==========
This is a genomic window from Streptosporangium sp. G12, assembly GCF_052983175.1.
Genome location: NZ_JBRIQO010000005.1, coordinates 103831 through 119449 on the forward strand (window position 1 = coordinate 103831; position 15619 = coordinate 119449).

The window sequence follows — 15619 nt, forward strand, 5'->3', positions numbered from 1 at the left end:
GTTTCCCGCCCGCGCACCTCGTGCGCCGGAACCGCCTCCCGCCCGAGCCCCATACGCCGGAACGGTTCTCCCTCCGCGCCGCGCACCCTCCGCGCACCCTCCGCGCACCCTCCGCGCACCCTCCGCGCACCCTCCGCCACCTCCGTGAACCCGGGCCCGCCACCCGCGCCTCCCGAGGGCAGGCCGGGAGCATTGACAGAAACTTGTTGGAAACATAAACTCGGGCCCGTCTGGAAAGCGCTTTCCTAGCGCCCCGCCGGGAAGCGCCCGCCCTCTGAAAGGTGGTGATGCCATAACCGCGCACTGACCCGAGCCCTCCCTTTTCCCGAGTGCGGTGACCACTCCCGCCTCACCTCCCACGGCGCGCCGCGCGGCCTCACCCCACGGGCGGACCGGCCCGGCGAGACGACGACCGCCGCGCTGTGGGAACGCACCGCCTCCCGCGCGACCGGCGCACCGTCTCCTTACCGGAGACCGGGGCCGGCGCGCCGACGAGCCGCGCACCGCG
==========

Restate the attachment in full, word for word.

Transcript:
This is a genomic window from Streptosporangium sp. G12, assembly GCF_052983175.1.
Genome location: NZ_JBRIQO010000005.1, coordinates 103831 through 119449 on the forward strand (window position 1 = coordinate 103831; position 15619 = coordinate 119449).

The window sequence follows — 15619 nt, forward strand, 5'->3', positions numbered from 1 at the left end:
GTTTCCCGCCCGCGCACCTCGTGCGCCGGAACCGCCTCCCGCCCGAGCCCCATACGCCGGAACGGTTCTCCCTCCGCGCCGCGCACCCTCCGCGCACCCTCCGCGCACCCTCCGCGCACCCTCCGCGCACCCTCCGCCACCTCCGTGAACCCGGGCCCGCCACCCGCGCCTCCCGAGGGCAGGCCGGGAGCATTGACAGAAACTTGTTGGAAACATAAACTCGGGCCCGTCTGGAAAGCGCTTTCCTAGCGCCCCGCCGGGAAGCGCCCGCCCTCTGAAAGGTGGTGATGCCATAACCGCGCACTGACCCGAGCCCTCCCTTTTCCCGAGTGCGGTGACCACTCCCGCCTCACCTCCCACGGCGCGCCGCGCGGCCTCACCCCACGGGCGGACCGGCCCGGCGAGACGACGACCGCCGCGCTGTGGGAACGCACCGCCTCCCGCGCGACCGGCGCACCGTCTCCTTACCGGAGACCGGGGCCGGCGCGCCGACGAGCCGCGCACCGCG